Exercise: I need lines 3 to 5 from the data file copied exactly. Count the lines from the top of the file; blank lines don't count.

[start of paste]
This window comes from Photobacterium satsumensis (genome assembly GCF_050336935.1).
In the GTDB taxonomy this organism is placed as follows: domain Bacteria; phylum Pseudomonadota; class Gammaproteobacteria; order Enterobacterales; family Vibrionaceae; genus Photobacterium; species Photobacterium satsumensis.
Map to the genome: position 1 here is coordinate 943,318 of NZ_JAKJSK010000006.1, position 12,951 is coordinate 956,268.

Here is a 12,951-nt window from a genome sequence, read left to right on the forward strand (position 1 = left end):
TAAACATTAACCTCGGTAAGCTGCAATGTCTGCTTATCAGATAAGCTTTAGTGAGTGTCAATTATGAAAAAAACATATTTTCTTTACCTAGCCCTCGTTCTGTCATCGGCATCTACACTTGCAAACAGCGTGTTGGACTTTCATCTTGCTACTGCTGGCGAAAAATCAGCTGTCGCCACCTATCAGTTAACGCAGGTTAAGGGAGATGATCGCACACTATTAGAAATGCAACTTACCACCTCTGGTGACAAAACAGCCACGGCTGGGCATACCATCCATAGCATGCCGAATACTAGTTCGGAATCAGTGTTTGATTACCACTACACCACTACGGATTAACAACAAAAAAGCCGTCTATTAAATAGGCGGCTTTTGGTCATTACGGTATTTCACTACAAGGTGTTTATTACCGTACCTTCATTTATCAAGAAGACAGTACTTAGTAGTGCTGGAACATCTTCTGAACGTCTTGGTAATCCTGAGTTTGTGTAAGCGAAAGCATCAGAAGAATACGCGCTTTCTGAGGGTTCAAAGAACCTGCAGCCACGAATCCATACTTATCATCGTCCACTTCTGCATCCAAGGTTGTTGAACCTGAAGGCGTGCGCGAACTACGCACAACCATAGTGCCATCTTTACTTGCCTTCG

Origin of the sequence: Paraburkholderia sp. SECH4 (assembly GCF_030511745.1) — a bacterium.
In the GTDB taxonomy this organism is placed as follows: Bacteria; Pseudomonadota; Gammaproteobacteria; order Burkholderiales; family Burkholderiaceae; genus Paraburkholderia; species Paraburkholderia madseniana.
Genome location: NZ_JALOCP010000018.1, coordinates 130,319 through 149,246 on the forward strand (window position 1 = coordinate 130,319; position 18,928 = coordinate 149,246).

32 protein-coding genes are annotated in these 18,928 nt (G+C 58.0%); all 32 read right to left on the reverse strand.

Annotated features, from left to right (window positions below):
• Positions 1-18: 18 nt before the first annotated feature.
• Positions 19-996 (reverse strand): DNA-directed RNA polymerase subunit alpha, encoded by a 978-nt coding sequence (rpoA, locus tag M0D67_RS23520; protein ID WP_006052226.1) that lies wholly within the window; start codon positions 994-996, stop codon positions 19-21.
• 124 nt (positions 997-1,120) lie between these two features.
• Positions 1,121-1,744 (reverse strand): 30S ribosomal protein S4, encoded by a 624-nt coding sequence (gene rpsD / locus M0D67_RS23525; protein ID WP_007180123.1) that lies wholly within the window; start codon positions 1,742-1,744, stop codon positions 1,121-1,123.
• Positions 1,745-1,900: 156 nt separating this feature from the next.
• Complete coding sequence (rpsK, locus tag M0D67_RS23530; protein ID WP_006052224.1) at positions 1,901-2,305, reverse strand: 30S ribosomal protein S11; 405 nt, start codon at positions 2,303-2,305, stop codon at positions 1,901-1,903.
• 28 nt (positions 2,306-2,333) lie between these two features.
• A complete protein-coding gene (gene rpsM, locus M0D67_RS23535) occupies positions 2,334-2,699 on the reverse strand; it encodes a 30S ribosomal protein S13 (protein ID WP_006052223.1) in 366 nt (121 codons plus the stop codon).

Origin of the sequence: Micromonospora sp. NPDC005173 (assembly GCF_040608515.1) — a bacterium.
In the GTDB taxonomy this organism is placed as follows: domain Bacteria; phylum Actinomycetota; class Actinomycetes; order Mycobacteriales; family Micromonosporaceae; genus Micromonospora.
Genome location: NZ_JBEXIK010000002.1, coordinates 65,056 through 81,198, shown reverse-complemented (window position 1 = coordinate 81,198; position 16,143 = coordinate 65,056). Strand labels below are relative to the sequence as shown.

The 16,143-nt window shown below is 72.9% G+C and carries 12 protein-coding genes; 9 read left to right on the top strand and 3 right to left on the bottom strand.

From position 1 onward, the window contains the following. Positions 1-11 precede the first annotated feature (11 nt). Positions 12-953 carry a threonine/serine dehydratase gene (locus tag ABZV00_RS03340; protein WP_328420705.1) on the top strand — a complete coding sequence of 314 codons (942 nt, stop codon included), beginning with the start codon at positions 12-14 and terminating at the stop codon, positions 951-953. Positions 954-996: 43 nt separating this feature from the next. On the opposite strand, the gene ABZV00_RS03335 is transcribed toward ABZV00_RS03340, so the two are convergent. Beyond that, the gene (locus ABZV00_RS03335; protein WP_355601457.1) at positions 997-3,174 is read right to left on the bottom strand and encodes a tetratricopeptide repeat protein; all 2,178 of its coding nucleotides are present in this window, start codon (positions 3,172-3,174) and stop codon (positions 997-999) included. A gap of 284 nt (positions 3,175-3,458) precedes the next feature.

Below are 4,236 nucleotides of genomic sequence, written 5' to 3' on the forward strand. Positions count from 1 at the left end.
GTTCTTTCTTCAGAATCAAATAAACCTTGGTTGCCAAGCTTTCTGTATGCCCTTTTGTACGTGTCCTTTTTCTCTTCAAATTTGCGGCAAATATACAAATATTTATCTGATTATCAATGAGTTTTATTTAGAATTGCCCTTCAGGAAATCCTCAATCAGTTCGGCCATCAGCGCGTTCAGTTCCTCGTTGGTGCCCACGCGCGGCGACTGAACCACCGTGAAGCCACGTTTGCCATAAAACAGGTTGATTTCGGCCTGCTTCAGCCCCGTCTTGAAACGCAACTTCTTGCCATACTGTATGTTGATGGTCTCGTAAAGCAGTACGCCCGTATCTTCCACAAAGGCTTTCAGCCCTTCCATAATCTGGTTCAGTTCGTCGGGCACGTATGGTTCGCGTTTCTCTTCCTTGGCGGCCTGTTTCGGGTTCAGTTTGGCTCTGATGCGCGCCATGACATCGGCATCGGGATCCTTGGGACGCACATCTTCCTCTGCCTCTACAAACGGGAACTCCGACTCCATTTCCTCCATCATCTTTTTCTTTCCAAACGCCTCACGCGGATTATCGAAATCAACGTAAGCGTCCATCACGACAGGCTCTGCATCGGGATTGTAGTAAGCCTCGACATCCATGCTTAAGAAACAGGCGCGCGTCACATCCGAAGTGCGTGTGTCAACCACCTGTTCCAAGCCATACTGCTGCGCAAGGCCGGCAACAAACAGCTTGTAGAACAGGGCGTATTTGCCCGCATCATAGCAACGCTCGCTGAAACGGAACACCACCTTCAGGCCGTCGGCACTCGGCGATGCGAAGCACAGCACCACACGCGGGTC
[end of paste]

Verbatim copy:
Map to the genome: position 1 here is coordinate 943,318 of NZ_JAKJSK010000006.1, position 12,951 is coordinate 956,268.

Here is a 12,951-nt window from a genome sequence, read left to right on the forward strand (position 1 = left end):
TAAACATTAACCTCGGTAAGCTGCAATGTCTGCTTATCAGATAAGCTTTAGTGAGTGTCAATTATGAAAAAAACATATTTTCTTTACCTAGCCCTCGTTCTGTCATCGGCATCTACACTTGCAAACAGCGTGTTGGACTTTCATCTTGCTACTGCTGGCGAAAAATCAGCTGTCGCCACCTATCAGTTAACGCAGGTTAAGGGAGATGATCGCACACTATTAGAAATGCAACTTACCACCTCTGGTGACAAAACAGCCACGGCTGGGCATACCATCCATAGCATGCCGAATACTAGTTCGGAATCAGTGTTTGATTACCACTACACCACTACGGATTAACAACAAAAAAGCCGTCTATTAAATAGGCGGCTTTTGGTCATTACGGTATTTCACTACAAGGTGTTTATTACCGTACCTTCATTTATCAAGAAGACAGTACTTAGTAGTGCTGGAACATCTTCTGAACGTCTTGGTAATCCTGAGTTTGTGTAAGCGAAAGCATCAGAAGAATACGCGCTTTCTGAGGGTTCAAAGAACCTGCAGCCACGAATCCATACTTATCATCGTCCACTTCTGCATCCAAGGTTGTTGAACCTGAAGGCGTGCGCGAACTACGCACAACCATAGTGCCATCTTTACTTGCCTTCG